DRS: IP 91(1.2), The Connecticut Income Tax: Supplemental Information For Senior Citizens

 

STATE OF CONNECTICUT
DEPARTMENT OF REVENUE SERVICES

450 Columbus Blvd
Hartford CT 06103
 
 
 
 
 
 

 
 

This Informational Publication has been superseded by IP 91(1.3)

IP 91(1.2)

The Connecticut Income Tax:
Supplemental Information for Senior Citizens


PURPOSE:  This informational publication is intended as a general guide to the Connecticut income tax for senior citizens. While it does not answer every question about the tax, it will provide answers to some of the most common inquiries.


I am a resident of Connecticut who is retired. My only income is from a pension, social security benefits and a small amount of interest. Must I pay Connecticut income tax?

In general, income that is taxable for federal income tax purposes is also subject to Connecticut income tax, including income from wages, pensions, interest, dividends, annuities, capital gains, etc.


Is any type of income exempt from Connecticut income tax?

Interest from U.S. Government obligations such as U.S. Savings Bonds or Treasury Notes and interest from State of Connecticut bonds or Connecticut municipal bonds are exempt from Connecticut income tax. Social security benefits that are taxable for federal income tax purposes will also be subject to Connecticut income tax.  However, for taxable years 1994 and thereafter, Connecticut income taxation of social security benefits is limited 50 percent of benefits received even if a greater percentage of benefits is subject to federal income tax.


What are the Connecticut personal exemptions?

An unmarried person or a married person filing separately for federal income tax purposes whose Connecticut adjusted gross income is $24,000 or less is entitled to an exemption of $12,000. Married persons filing jointly for federal income tax purposes whose Connecticut adjusted gross income is $48,000 or less are entitled to an exemption of $24,000. An unmarried person filing as a head of household for federal income tax purposes whose Connecticut adjusted gross income is $38,000 or less is entitled to an exemption of $19,000. The exemptions are phased out as income levels increase.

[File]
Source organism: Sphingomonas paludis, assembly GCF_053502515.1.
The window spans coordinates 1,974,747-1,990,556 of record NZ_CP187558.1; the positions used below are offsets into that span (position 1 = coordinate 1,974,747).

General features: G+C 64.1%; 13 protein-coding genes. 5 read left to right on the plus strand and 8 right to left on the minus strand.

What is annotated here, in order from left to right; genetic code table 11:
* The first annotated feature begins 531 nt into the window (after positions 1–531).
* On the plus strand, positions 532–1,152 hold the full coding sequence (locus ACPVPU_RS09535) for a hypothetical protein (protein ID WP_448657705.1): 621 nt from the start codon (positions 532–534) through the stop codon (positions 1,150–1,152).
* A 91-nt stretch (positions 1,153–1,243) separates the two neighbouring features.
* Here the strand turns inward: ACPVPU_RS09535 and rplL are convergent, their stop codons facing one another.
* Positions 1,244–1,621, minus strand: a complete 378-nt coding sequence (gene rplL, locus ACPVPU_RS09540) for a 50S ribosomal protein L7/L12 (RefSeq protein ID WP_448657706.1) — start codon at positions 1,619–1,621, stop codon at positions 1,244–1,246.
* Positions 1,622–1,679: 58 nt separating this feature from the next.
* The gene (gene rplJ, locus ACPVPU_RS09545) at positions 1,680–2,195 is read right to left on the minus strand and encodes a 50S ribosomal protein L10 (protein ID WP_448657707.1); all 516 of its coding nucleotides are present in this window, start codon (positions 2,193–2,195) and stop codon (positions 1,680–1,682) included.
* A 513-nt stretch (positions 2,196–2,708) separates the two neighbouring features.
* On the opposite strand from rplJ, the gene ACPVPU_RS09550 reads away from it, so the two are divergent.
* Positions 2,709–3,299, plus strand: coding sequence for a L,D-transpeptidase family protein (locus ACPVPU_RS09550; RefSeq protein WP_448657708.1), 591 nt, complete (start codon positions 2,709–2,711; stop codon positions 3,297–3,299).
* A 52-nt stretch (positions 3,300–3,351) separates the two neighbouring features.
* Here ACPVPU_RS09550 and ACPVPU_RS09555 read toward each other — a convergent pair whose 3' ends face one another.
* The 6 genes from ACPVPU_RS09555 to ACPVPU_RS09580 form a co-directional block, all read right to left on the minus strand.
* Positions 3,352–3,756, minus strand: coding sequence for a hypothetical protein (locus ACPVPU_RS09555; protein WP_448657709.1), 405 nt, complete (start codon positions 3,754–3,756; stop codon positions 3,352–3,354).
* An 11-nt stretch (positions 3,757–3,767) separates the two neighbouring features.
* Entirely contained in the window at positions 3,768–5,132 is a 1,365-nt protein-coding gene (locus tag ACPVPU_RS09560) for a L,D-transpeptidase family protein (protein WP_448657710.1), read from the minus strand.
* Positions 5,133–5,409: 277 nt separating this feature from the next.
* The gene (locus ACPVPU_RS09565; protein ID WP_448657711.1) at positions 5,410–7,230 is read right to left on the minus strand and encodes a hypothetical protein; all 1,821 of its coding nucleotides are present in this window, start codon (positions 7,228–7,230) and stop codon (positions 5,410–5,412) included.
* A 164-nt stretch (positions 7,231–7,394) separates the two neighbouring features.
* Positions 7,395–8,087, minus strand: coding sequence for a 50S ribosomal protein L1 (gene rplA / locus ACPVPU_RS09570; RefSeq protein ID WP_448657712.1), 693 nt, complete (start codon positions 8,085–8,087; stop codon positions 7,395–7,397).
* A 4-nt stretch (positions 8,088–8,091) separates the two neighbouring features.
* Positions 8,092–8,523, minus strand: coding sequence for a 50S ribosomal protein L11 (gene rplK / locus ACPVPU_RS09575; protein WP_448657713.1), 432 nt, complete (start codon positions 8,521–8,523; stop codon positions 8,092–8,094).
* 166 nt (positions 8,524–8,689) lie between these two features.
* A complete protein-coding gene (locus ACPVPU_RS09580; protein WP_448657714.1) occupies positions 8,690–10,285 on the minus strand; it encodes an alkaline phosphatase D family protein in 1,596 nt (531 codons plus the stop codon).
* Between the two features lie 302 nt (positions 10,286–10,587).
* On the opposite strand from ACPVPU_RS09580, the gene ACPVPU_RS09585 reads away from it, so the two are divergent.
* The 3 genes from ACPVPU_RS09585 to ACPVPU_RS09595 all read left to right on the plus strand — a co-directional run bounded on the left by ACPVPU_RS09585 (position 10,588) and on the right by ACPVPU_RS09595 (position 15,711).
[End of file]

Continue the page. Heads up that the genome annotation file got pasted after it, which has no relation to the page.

How do I calculate my Connecticut income tax liability?

The tax is figured by starting with your Connecticut adjusted gross income:

Step 1.    Deduct the personal exemption

Step 2:    Multiply by the tax rate of 4.5% (0.045)

Step 3:    Deduct the personal tax credit

EXAMPLE: Taxpayer is married filing jointly.

$30,000.00    Federal Adjusted Gross Income
-24,000.00    Personal exemption

  6,000.00     Connecticut taxable income
   x  0.045      Tax Rate

    $270.00     Tax
   - 202.50     Personal credit ($270 x 75%)

$     67.50    Tax due


I am resident of another state but live in Connecticut part of the year.  Do I owe Connecticut income tax?

If you are a resident of another state, you will not be taxed as a Connecticut resident unless you have a permanent place to live here and spend more than 183 days in Connecticut during the year.  However, if you earn income in Connecticut from a job performed or business conducted in Connecticut, you will have to pay Connecticut income tax on that income.


I have moved into (or out of) Connecticut during the taxable year.   Do I owe Connecticut income tax?

Anyone who moves into (out of) the state is a part-year resident and may owe Connecticut income tax.


I am resident of another state but receive a pension from my former Connecticut employer.  Must I pay Connecticut income tax on that income?

For taxable year 1994 and thereafter, income from a pension or retirement plan paid to a nonresident is not subject to Connecticut income tax.  However, for taxable years 1991, 1992, and 1993, income from a nonqualified plan connected with former employment in Connecticut is taxable to a nonresident.  Interest earned by a nonresident individual from a Connecticut bank is, likewise, not subject to Connecticut income tax.